A Strange Beautiful Excitement: Katherine Mansfield’s Wellington 1888 – 1903
Otago University Press, $40.00,
“There is a handful of writers” begins Vincent O’Sullivan’s introduction to a rare and illuminating account of the city in which Katherine Mansfield was born and grew up,
who at times seem to hold their admirers almost as much by the enigma of personality, or the curious weave of their lives, as they do by their first and sustained impact as writers … Each time we go back to a favourite story … there is that teasing urge to know what came before …
In a few elegant sentences we have outlined for us a literary study of riveting depth and focus that, in drawing together history, biography, lyrical essay and reportage gives us back, in deeper colours, the life and work of one of those whose story we continue to be drawn towards, who takes her place amongst the world’s key modernists, a leading practitioner of the short story form, and here, too, a young New Zealand girl.
In A Strange Beautiful Excitement, a study of Katherine Mansfield’s Wellington between the years 1888 and 1903, writer and historian Redmer Yska is making something strange indeed – rare and risking – of the standard artist’s biography. Keeping the focus on a narrow period of the city’s history, at a particular time of Mansfield’s life, he is making equally particular claims for the effects of place upon her sensibility, twisting around those straightforward ideas of context and background we’re used to having sit nicely in the margins of our writers’ “Lives” and having a city, instead, be a character in its own right. In doing so, he creates not just an account – beautifully researched and documented – of the Wellington which Mansfield both loved and loathed, left and returned to, endlessly, in the stories that most critics and readers regard as some of her finest. Yska’s project is also a kind of fiction of its own, heightened and darkened by his own intrusions and fancies and projections where his Mansfield becomes someone he feels so close to he talks to her as “You”. So he rummages in an old flat where he used to live as a student and finds vestiges of her aunt in empty rooms; walks down Karori High Street and follows the Burnell children of “A Doll’s House” to school, remembering his own violently inflected childhood as the son of immigrants, his lurching, fearful, primary years. Of a boy he’d known then, he remembers:
They prodded me to their camouflaged ‘bivvy’, half-heartedly tied me up, fired airgun shots around me. Let me go. I was 11 but not remotely frightened; said nothing to my parents. Next to my dad, Bruce was a kitten.
In looking for Mansfield’s Wellington, Yska comes up against his own.
This, along with a writing style that also vividly conveys the scents and sense of New Zealand at the end of the last century – in letters and civic pronouncements and his own translation of these – lends further drama and depth to his portrayal of a supposedly stable place as actually unreliable, threatening, dangerous, even. “This was a city already notorious for its shoddy infrastructure,” he notes. “Rather than build proper sewers, the council charged residents to have their excrement collected. Many preferred, however, to dump it themselves … .” Or, “After the Beauchamps returned to Thorndon in 1898, wind regularly turned their neighbourhood into a dustbowl. Brown clouds arose from the hills of dirt used for adjacent harbour reclamation.” Instantly, the genteel stuff of the Alexander Turnbull Library’s photographs and records, all those Victorian buildings and elegant looking boulevards, is transformed into a living, southerly-swept maze of streets and alleys and poisoned springs, where the lives of the poor – cramped and terrifying – push up against the wide lawns of the Edwardian bourgeoisie. “From an elegantly turned upstairs balcony, Katherine Mansfield could peer down at another world … eight cramped, rickety cottages on a patch of unstable land,” writes Yska in a chapter devoted to the “mixed use”, as it was known, neighbourhood of Thorndon. “The damp, unhealthy atmosphere clings,” he writes about the area now. “This absence of sun and warmth” that “despairing local residents still call the ‘Thorndon dark’ ”. All at once, it seems – that “Thorndon dark” – the facts we thought we knew about Mansfield’s birthplace look strange and skewed.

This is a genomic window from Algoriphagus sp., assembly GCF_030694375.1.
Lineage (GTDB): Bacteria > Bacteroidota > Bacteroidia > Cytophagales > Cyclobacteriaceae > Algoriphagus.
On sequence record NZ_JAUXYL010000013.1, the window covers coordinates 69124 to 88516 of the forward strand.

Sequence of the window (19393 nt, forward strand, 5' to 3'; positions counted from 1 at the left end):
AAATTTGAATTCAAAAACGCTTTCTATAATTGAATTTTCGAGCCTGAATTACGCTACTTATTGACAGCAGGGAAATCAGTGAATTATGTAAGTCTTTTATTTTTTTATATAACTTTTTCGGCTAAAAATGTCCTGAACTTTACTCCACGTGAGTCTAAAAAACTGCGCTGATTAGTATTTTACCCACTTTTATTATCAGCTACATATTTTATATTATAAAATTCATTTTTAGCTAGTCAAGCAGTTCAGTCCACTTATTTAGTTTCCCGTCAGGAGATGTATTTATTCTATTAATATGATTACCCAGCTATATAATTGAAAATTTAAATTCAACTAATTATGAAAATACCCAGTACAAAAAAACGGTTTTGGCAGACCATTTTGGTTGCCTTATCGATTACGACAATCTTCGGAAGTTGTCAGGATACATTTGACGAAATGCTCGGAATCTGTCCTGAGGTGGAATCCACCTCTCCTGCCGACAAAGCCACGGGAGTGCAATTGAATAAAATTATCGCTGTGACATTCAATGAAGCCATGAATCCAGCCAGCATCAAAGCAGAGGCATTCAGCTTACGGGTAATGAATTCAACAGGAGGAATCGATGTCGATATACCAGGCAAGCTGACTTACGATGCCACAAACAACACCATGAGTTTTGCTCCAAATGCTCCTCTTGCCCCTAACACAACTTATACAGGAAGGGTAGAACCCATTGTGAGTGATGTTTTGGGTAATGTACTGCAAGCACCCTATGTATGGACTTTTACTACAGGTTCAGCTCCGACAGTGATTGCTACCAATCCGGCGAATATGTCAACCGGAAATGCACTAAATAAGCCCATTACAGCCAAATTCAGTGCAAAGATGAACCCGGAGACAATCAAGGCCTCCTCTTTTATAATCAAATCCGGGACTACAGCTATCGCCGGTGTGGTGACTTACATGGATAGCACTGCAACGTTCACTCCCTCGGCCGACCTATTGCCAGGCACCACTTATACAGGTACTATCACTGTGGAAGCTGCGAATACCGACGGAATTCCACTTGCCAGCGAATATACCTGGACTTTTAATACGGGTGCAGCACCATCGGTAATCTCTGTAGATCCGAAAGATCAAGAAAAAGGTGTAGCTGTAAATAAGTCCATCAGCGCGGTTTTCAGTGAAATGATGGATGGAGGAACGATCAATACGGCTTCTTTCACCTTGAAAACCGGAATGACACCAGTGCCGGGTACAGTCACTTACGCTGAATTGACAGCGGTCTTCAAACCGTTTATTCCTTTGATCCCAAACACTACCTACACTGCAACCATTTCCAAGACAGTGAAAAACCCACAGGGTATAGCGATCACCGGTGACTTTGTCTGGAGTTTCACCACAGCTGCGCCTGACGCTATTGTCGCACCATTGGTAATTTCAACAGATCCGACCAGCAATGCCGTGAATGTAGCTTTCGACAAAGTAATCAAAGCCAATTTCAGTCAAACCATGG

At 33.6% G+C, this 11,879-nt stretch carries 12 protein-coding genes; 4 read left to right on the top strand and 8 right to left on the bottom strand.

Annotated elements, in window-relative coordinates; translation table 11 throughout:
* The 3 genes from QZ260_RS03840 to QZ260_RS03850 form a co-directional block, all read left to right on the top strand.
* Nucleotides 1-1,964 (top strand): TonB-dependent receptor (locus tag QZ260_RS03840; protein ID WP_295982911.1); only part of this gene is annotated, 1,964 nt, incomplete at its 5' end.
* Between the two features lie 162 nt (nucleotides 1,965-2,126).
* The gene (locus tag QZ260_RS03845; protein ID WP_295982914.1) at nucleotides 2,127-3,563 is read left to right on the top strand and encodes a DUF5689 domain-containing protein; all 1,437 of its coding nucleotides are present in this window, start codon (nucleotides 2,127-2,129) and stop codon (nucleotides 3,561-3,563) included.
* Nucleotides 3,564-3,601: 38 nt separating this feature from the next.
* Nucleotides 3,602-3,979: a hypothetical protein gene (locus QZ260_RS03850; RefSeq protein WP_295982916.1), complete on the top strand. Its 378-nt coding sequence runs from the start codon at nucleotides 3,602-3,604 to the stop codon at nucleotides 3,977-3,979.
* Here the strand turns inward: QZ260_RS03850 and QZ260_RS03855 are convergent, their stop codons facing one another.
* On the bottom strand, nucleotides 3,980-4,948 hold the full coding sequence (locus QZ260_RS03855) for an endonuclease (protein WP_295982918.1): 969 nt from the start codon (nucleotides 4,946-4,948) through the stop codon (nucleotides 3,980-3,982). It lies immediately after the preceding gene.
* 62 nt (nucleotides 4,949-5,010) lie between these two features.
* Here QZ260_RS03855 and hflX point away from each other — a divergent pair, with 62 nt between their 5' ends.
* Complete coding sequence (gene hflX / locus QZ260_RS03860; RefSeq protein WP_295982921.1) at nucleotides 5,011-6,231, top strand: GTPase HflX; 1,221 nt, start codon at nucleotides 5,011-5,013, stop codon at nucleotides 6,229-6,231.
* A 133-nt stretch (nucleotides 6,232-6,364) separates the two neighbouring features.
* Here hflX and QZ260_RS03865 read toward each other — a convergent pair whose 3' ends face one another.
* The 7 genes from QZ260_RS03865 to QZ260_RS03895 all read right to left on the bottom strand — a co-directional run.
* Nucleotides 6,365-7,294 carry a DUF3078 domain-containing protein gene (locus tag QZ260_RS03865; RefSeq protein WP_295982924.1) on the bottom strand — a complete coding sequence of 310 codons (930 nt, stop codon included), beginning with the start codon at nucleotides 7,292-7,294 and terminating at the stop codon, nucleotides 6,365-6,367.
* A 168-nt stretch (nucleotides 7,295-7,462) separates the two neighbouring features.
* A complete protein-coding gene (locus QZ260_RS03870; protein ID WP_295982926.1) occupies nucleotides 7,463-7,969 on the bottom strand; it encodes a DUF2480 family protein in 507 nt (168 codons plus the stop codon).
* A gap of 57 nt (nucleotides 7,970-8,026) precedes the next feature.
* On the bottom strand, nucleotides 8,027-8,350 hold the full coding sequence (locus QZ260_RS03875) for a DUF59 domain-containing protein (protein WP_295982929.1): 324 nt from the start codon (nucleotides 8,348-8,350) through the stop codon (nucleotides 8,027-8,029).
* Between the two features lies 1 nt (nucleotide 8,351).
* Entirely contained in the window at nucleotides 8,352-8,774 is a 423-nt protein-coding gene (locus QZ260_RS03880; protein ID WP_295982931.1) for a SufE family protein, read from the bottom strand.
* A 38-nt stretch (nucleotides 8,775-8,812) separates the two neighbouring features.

This sort of history – presented as a sort of psychic reality, as Yska writes it, that interweaves past and present, the horrors of “clear streams … running in filth”, seething and bubbling in gullies next to the refinements and lace wrought-iron balconies of Fitzherbert Terrace – works as profoundly in its effect upon our modern-day sensibility as he suggests it must have had upon Mansfield’s own. Wellington here is a site of transformations and perversions, of wind-whipped anxieties and deepening paranoia about the little outpost of Empire that felt far, far removed from “Home”. Britain, in this book, certainly feels like another country and, though Mansfield’s work seeks at every turn to trammel up that gap, between the here and the there, making of Tinakori Road a street in a German town in “The Wind Blows”, or of the Botanic Gardens Les Jardins Publiques in “Miss Brill”, the reality, as Yska shows us, was to be rooted in a much lonelier, emptier part of the world. “European arrivals … struggled with ‘the entangled and impervious forest’ along its shores,” he writes. “People kept passing through, never held these exacting landscapes as a prize … .”